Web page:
PDC stats analyst Christopher Kempf looks at Luke Humphries' rise to prominence over a five-year period, as the former World Youth Champion eyes a fifth European Tour triumph of the year in Hungary this weekend.
Two players are dominating the European Tour in 2022, such that the winner of their head-to-head battles were decisive in determining three of the first six European Tour champions this year.
One of them was an international sensation in his teenage years, immediately bringing a world-class game to top opponents in TV events, winning a televised title at the age of 17.
The other earned, as a teenager, a total of £225 from participating in 16 PDC youth events.
The talent of the former was immediately recognised throughout the darts community, whereas the talent of the latter was not.
What has happened to Luke Humphries, this man with humble darts origins, to raise him to the level of the most talented player of his generation?
Humphries did not return to PDC darts until age 21, but in the six years since doing so he has played on average more than 1000 legs of darts per year against all manner of opponents.
Beginning in 2016 with his first appearance as a finalist on the Development Tour, Humphries went on to become one of the most decorated youth players in PDC history, winning 11 titles and the World Youth Championship.
He also defeated the defending World Champion Rob Cross at Alexandra Palace in 2018, and now, in 2022, he picked up his first five ranking titles en route to what promises to be many more.
We don't know how well Luke Humphries played on an objective level in 2016 and 2017, before the introduction of DartConnect.
However, we know that in 2018, the year of his debut appearance at the World Championship (lost in the preliminary round) and UK Open, he averaged 91.71 across all matches for the entire year, hitting 38.6% of his darts at treble 20.
This put him at the forefront of the strong youth contingent of MvG's most dominant years, producing intriguing rivalries with future World Matchplay champion Dimitri Van den Bergh and the 14-time Development Tour champion Ted Evetts, the reigning World Youth Champion.
Humphries' quarter-final run in the 2019 World Championship and inclusion as a 'contender' in the subsequent Premier League brought popular attention to the young talent from Berkshire for the first time - a year in which Humphries would throw 417 180s and finally be crowned World Youth Champion.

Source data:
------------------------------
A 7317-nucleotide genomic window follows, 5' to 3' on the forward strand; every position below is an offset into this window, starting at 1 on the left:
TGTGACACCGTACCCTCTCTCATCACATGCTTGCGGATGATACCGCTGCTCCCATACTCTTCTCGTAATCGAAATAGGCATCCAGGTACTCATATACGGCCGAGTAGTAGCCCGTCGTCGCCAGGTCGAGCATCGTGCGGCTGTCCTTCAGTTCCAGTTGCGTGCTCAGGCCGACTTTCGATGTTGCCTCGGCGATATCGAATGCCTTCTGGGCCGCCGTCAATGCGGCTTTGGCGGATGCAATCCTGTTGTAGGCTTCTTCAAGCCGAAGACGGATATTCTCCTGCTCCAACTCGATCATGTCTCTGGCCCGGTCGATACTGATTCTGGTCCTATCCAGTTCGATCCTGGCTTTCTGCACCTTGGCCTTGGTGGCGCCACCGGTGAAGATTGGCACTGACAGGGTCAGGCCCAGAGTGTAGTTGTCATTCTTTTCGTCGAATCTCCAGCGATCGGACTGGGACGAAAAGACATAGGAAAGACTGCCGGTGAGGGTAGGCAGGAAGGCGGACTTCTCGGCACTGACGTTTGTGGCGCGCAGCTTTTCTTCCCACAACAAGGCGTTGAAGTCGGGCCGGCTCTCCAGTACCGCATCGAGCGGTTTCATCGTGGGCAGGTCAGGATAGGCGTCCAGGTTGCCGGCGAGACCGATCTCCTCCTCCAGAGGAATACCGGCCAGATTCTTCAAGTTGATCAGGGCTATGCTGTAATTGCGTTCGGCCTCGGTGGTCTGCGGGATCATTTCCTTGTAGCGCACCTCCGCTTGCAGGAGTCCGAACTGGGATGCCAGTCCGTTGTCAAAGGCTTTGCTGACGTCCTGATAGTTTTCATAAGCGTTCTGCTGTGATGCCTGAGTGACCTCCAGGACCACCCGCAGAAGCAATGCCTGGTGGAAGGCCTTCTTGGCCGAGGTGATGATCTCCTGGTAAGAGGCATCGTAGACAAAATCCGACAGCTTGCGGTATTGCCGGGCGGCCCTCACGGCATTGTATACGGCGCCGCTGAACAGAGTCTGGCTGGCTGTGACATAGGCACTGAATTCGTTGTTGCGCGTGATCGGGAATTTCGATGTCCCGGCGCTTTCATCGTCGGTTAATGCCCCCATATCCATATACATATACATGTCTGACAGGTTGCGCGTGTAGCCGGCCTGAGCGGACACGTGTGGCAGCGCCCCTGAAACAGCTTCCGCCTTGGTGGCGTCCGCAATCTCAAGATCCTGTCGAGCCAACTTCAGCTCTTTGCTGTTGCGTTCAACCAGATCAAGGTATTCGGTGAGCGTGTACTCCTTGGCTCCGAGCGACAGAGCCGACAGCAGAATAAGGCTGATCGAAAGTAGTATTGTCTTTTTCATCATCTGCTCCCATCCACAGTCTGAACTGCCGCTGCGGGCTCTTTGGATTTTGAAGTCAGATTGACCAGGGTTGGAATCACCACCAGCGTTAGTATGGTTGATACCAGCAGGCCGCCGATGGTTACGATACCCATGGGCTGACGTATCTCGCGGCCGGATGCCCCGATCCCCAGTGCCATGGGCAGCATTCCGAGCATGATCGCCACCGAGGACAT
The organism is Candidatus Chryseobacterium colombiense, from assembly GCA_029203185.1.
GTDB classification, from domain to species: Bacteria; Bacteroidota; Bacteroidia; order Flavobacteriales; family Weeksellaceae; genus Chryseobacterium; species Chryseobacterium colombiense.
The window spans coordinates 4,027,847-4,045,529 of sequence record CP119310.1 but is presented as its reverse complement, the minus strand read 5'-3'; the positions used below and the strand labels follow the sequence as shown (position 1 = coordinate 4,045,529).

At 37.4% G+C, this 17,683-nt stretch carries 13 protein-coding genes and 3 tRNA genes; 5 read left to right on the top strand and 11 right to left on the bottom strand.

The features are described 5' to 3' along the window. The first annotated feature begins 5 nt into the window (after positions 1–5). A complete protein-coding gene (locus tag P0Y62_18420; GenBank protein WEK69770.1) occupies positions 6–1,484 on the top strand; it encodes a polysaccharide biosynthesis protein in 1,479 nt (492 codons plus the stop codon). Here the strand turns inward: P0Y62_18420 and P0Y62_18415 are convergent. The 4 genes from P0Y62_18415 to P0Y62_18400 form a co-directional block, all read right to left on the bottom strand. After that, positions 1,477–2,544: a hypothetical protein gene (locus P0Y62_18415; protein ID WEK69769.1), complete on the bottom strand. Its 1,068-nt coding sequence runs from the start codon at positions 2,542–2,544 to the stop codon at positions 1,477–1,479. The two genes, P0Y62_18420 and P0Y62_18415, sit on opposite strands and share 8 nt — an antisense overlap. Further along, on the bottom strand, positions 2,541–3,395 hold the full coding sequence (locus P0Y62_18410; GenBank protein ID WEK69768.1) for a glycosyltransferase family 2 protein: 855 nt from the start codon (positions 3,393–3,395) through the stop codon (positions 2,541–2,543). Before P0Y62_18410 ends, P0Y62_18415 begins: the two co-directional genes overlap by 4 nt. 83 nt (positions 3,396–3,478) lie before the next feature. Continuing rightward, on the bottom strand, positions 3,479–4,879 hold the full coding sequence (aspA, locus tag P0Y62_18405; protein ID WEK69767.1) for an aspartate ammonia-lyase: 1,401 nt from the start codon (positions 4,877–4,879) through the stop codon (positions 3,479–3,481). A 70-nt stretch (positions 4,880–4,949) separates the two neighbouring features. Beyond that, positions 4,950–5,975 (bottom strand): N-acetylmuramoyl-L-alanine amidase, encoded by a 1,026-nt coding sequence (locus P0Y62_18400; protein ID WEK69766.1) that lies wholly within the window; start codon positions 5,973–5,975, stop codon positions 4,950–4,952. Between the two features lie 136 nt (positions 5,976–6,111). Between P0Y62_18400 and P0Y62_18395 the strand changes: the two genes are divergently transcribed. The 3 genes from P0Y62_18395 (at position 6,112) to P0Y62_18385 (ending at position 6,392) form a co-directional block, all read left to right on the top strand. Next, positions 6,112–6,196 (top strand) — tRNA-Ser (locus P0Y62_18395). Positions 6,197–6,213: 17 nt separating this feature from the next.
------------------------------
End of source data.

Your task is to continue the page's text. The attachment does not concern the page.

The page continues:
However, it was not until the advent of the global pandemic that Humphries began to break through to the upper echelons of professional darts.
The 27-year-old increased his yearly average to more than 95 in 2020, putting him among the top 16 and propelling him to victory in the innovative PDC Home Tour.
By this point, he was exceeding Michael van Gerwen's output of three-treble visits and approaching those of well-known power scorers Michael Smith and Dave Chisnall.
Van Gerwen's loss to Humphries in the 2021 UK Open semi-final was, for many, the first sign of future greatness exhibited by Luke Humphries - a match in which the Englishman missed only two doubles that allowed his opponent to return to the board.
The tables had been turned on MvG, who had been more accustomed to being the one dealing out an 11-5 thrashing with a 107 average than to sit by as his opponent racked up 15-darter after 15-darter, while completing 11 out of 15 checkout attempts from all scores.
To date, Humphries is one of only five players to have won a televised best-of-21 legs match with a 107 average or better - the other four players are all multiple World Champions.
To anyone following Humphries' rise, his four European Tour titles in 2022 do not come as a surprise.
Humphries, who has played nearly 1200 legs in 2022 and averaged 97.47 - with only nine out of 120 match averages coming in below 90 - is now one of the most outstanding players of any age in professional darts.
Against all Pro Tour players, Humphries can expect to win 60% of his legs and 70% of his matches, and no consecutive streak of 200 legs has seen his average drop below 97 since March.
In addition, Humphries has a 15-8 record against players ranked above him on the Order of Merit in 2022.
For the first time in his career, Humphries now averages more in deciding legs than he does overall - what better indication could there be that the current world number 11 is destined to rise even higher?
As measured by ordinal checkout efficiency (OChE), four of the current top 10 players in world darts are former champions on the PDC's Youth or Development tours, while none of those 10 players are former BDO World Champions, and only one is a Challenge Tour winner.
Three of those players - Michael Smith, Callan Rydz and Humphries - reached the quarter-finals of the most recent World Championship.
Dimitri Van den Bergh, a player with two World Youth Championships and 10 further youth titles to his name, is a World Matchplay champion.
Michael van Gerwen showed great promise as a teenager before emerging as one of the game's greats after half a dozen years of losses, struggles and honest graft, and it seems that Luke Humphries - a likely top-10 player in the near future - is following a similar trajectory.